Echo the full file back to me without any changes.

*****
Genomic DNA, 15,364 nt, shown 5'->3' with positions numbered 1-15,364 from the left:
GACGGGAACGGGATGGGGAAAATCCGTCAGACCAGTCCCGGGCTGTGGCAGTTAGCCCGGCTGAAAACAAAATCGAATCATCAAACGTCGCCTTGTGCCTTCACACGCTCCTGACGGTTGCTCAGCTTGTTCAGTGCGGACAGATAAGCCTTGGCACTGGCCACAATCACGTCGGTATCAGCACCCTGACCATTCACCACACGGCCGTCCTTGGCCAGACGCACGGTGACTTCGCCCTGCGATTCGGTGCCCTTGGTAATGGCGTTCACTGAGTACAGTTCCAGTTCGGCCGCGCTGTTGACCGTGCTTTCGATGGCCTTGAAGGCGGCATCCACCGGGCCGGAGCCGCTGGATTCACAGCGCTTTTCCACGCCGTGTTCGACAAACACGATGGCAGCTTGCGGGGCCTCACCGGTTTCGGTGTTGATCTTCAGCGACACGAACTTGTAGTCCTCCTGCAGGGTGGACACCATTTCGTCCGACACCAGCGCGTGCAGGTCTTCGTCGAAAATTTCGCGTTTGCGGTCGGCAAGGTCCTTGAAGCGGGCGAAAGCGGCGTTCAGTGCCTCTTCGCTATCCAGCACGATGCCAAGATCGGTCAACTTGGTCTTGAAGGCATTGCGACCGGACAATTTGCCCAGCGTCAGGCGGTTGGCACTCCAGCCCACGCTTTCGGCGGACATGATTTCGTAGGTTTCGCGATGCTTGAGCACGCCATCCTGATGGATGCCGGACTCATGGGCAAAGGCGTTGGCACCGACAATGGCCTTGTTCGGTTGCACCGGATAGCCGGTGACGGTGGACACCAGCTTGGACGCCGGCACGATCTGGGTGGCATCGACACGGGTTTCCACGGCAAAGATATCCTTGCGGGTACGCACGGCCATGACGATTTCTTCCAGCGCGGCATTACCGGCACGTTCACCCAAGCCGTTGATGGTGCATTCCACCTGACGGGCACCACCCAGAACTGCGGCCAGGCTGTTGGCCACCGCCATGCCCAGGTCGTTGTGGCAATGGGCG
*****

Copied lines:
Genomic DNA, 15,364 nt, shown 5'->3' with positions numbered 1-15,364 from the left:
GACGGGAACGGGATGGGGAAAATCCGTCAGACCAGTCCCGGGCTGTGGCAGTTAGCCCGGCTGAAAACAAAATCGAATCATCAAACGTCGCCTTGTGCCTTCACACGCTCCTGACGGTTGCTCAGCTTGTTCAGTGCGGACAGATAAGCCTTGGCACTGGCCACAATCACGTCGGTATCAGCACCCTGACCATTCACCACACGGCCGTCCTTGGCCAGACGCACGGTGACTTCGCCCTGCGATTCGGTGCCCTTGGTAATGGCGTTCACTGAGTACAGTTCCAGTTCGGCCGCGCTGTTGACCGTGCTTTCGATGGCCTTGAAGGCGGCATCCACCGGGCCGGAGCCGCTGGATTCACAGCGCTTTTCCACGCCGTGTTCGACAAACACGATGGCAGCTTGCGGGGCCTCACCGGTTTCGGTGTTGATCTTCAGCGACACGAACTTGTAGTCCTCCTGCAGGGTGGACACCATTTCGTCCGACACCAGCGCGTGCAGGTCTTCGTCGAAAATTTCGCGTTTGCGGTCGGCAAGGTCCTTGAAGCGGGCGAAAGCGGCGTTCAGTGCCTCTTCGCTATCCAGCACGATGCCAAGATCGGTCAACTTGGTCTTGAAGGCATTGCGACCGGACAATTTGCCCAGCGTCAGGCGGTTGGCACTCCAGCCCACGCTTTCGGCGGACATGATTTCGTAGGTTTCGCGATGCTTGAGCACGCCATCCTGATGGATGCCGGACTCATGGGCAAAGGCGTTGGCACCGACAATGGCCTTGTTCGGTTGCACCGGATAGCCGGTGACGGTGGACACCAGCTTGGACGCCGGCACGATCTGGGTGGCATCGACACGGGTTTCCACGGCAAAGATATCCTTGCGGGTACGCACGGCCATGACGATTTCTTCCAGCGCGGCATTACCGGCACGTTCACCCAAGCCGTTGATGGTGCATTCCACCTGACGGGCACCACCCAGAACTGCGGCCAGGCTGTTGGCCACCGCCATGCCCAGGTCGTTGTGGCAATGGGCG